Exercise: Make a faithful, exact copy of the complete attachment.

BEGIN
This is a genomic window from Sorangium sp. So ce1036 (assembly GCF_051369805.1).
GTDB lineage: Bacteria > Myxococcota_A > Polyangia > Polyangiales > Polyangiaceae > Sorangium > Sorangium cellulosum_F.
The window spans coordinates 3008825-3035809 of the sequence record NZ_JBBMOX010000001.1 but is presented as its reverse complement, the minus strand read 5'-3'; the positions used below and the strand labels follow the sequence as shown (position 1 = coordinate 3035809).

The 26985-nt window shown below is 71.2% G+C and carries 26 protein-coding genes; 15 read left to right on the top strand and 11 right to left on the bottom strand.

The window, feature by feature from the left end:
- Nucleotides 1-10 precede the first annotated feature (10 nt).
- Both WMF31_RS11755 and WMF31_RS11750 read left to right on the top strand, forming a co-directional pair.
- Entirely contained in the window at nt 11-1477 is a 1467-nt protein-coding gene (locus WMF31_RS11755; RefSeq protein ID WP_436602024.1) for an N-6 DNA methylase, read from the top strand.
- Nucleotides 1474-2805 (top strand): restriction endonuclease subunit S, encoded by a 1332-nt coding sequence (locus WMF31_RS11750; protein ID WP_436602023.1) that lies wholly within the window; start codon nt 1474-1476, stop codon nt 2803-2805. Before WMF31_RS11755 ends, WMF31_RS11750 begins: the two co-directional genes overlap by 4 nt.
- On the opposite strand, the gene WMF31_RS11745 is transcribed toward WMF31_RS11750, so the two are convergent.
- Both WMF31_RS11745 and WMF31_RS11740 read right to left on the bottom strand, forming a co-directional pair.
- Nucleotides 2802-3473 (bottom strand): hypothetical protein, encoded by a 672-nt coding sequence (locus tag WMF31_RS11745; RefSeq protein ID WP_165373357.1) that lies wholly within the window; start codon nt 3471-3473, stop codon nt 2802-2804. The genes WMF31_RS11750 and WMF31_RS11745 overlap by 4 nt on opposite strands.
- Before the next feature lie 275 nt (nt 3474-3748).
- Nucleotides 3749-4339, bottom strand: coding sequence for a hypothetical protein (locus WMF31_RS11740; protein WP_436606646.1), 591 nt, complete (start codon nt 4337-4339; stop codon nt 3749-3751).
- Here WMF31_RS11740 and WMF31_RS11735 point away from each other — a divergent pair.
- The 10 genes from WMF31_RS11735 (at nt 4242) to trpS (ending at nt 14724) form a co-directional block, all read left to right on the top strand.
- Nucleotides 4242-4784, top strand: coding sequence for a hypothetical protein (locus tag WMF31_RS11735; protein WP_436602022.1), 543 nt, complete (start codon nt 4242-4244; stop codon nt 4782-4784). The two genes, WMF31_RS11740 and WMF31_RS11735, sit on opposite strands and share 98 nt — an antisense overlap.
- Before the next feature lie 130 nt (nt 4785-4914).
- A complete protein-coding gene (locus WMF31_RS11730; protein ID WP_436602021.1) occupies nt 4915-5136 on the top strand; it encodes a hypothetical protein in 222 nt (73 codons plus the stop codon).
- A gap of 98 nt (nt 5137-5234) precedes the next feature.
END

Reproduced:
This is a genomic window from Sorangium sp. So ce1036 (assembly GCF_051369805.1).
GTDB lineage: Bacteria > Myxococcota_A > Polyangia > Polyangiales > Polyangiaceae > Sorangium > Sorangium cellulosum_F.
The window spans coordinates 3008825-3035809 of the sequence record NZ_JBBMOX010000001.1 but is presented as its reverse complement, the minus strand read 5'-3'; the positions used below and the strand labels follow the sequence as shown (position 1 = coordinate 3035809).

The 26985-nt window shown below is 71.2% G+C and carries 26 protein-coding genes; 15 read left to right on the top strand and 11 right to left on the bottom strand.

The window, feature by feature from the left end:
- Nucleotides 1-10 precede the first annotated feature (10 nt).
- Both WMF31_RS11755 and WMF31_RS11750 read left to right on the top strand, forming a co-directional pair.
- Entirely contained in the window at nt 11-1477 is a 1467-nt protein-coding gene (locus WMF31_RS11755; RefSeq protein ID WP_436602024.1) for an N-6 DNA methylase, read from the top strand.
- Nucleotides 1474-2805 (top strand): restriction endonuclease subunit S, encoded by a 1332-nt coding sequence (locus WMF31_RS11750; protein ID WP_436602023.1) that lies wholly within the window; start codon nt 1474-1476, stop codon nt 2803-2805. Before WMF31_RS11755 ends, WMF31_RS11750 begins: the two co-directional genes overlap by 4 nt.
- On the opposite strand, the gene WMF31_RS11745 is transcribed toward WMF31_RS11750, so the two are convergent.
- Both WMF31_RS11745 and WMF31_RS11740 read right to left on the bottom strand, forming a co-directional pair.
- Nucleotides 2802-3473 (bottom strand): hypothetical protein, encoded by a 672-nt coding sequence (locus tag WMF31_RS11745; RefSeq protein ID WP_165373357.1) that lies wholly within the window; start codon nt 3471-3473, stop codon nt 2802-2804. The genes WMF31_RS11750 and WMF31_RS11745 overlap by 4 nt on opposite strands.
- Before the next feature lie 275 nt (nt 3474-3748).
- Nucleotides 3749-4339, bottom strand: coding sequence for a hypothetical protein (locus WMF31_RS11740; protein WP_436606646.1), 591 nt, complete (start codon nt 4337-4339; stop codon nt 3749-3751).
- Here WMF31_RS11740 and WMF31_RS11735 point away from each other — a divergent pair.
- The 10 genes from WMF31_RS11735 (at nt 4242) to trpS (ending at nt 14724) form a co-directional block, all read left to right on the top strand.
- Nucleotides 4242-4784, top strand: coding sequence for a hypothetical protein (locus tag WMF31_RS11735; protein WP_436602022.1), 543 nt, complete (start codon nt 4242-4244; stop codon nt 4782-4784). The two genes, WMF31_RS11740 and WMF31_RS11735, sit on opposite strands and share 98 nt — an antisense overlap.
- Before the next feature lie 130 nt (nt 4785-4914).
- A complete protein-coding gene (locus WMF31_RS11730; protein ID WP_436602021.1) occupies nt 4915-5136 on the top strand; it encodes a hypothetical protein in 222 nt (73 codons plus the stop codon).
- A gap of 98 nt (nt 5137-5234) precedes the next feature.